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Jump in gun seizures not necessarily reflective of crime

Firearms are seized for myriad reasons, including not only criminal cases but when their owners die and police hold onto their firearms while the family files paperwork
A 2021 file photo shows the results of a search warrant executed at two homes in Greater Sudbury. Police seized three firearms with ammunition, prohibited weapons, drug paraphernalia, cellphones, money, drugs suspected to be fentanyl, purple fentanyl, methamphetamine pills, hydromorphone pills, cocaine, crack cocaine and oxycodone tablets. (Supplied)

Last year’s spike in firearm seizures was not necessarily reflective of an increase in gun-related crimes, Greater Sudbury Police Service Insp. Inspector Robert Norman told

In their latest audit of property and evidence control, GSPS counted 525 guns seized in 2023, which was an increase from the 423 firearms seized the previous year.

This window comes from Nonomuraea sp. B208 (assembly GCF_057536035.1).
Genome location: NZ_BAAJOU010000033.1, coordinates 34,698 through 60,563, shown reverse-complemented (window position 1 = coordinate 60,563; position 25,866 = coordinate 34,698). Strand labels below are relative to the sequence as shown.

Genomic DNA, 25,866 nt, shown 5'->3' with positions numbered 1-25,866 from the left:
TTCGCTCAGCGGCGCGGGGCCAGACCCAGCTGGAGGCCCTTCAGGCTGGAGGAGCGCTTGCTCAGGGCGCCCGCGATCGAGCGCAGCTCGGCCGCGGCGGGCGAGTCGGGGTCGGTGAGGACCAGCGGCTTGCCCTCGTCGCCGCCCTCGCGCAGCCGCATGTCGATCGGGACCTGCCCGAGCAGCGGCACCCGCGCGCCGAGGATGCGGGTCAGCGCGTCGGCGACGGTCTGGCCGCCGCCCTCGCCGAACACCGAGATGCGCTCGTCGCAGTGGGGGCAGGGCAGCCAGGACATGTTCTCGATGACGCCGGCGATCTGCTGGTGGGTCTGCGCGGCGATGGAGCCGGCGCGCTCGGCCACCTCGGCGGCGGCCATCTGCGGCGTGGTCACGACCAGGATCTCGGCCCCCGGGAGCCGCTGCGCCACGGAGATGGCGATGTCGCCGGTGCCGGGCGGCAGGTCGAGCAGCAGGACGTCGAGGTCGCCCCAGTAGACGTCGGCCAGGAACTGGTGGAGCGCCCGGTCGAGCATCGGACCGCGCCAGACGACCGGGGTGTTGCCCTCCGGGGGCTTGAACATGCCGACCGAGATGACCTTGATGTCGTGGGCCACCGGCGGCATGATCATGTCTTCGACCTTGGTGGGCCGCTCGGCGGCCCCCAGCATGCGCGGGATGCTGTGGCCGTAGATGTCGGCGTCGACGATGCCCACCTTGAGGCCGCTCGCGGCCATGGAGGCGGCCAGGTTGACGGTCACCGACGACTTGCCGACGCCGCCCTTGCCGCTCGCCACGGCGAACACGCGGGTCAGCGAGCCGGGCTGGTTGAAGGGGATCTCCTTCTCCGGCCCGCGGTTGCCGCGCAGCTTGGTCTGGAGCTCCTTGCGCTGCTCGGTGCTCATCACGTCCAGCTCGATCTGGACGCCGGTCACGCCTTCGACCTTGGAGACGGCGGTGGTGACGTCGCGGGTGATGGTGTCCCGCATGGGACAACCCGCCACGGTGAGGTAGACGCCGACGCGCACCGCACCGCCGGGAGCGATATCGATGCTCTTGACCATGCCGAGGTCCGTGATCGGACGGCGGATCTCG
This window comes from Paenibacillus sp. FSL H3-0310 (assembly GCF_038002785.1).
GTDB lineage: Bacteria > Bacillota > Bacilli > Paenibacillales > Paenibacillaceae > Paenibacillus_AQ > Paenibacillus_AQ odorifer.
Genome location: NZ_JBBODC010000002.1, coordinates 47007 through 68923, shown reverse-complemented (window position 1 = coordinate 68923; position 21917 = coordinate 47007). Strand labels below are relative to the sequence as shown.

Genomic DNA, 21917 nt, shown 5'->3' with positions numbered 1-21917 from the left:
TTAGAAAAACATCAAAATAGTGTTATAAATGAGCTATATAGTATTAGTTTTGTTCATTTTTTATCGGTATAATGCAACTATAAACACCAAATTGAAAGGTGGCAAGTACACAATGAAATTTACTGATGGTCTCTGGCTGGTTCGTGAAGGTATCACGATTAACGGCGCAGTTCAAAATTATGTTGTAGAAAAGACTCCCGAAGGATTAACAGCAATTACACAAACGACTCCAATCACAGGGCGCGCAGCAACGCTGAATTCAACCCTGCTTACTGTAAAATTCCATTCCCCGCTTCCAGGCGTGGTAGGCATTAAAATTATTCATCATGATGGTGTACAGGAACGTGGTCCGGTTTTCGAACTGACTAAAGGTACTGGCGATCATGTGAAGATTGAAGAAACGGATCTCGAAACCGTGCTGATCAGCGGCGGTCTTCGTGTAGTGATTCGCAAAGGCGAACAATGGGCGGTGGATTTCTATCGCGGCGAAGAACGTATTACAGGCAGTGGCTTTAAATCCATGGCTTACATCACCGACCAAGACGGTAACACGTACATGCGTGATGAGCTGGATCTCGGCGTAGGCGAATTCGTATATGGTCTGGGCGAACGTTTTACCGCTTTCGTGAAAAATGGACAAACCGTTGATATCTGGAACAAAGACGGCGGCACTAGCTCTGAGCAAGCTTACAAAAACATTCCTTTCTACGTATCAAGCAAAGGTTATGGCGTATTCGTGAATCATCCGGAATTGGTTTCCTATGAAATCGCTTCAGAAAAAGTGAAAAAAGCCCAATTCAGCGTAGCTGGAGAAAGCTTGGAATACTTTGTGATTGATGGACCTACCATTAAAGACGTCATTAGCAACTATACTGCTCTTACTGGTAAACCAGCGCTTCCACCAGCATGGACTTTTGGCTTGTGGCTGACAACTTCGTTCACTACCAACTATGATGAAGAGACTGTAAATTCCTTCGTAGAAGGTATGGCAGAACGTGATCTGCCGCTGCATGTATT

GSPS takes in guns for a variety of reasons, not all of which relate to crime, he said. 

Approximately 20 per cent of firearms included in this report were volunteered to police for safekeeping or for cases where a family member has died and left behind firearms.

Police either dispose of these guns or hold onto them until such time as family members fill out the required paperwork to secure the firearms legally.

In one case last year, someone died and left behind 21 firearms his family had to contend with, which fell into the hands of GSPS. In another case, 13 firearms were passed on to police following a death.

Another 21 per cent of the firearms they took in relate to intimate partner violence.

“There is an investigative responsibility that surrounds safety of the victim and safety of the public,” he said, adding that even when firearms were not used they are seized as a preventative measure.

“It’s just an overall increase in public safety and accountability ... to ensure that anybody who has firearms, that we’re handling those incidents appropriately.”

Alongside cyclical changes in year-over-year numbers, Norman pointed to an increase in mental health-related calls as another possible explanation for the jump, since police have the power to seize firearms in those cases as another preventative action.

As for cyclical changes, he said, “One singular incident that had nothing to do with criminal investigations or charges resulted in 21 firearms coming into our possession.”

Norman did not have the latest numbers on firearm-related crime in 2023, with GSPS slated to release year-end statistics during a board meeting in June.

Tyler Clarke covers city hall and political affairs for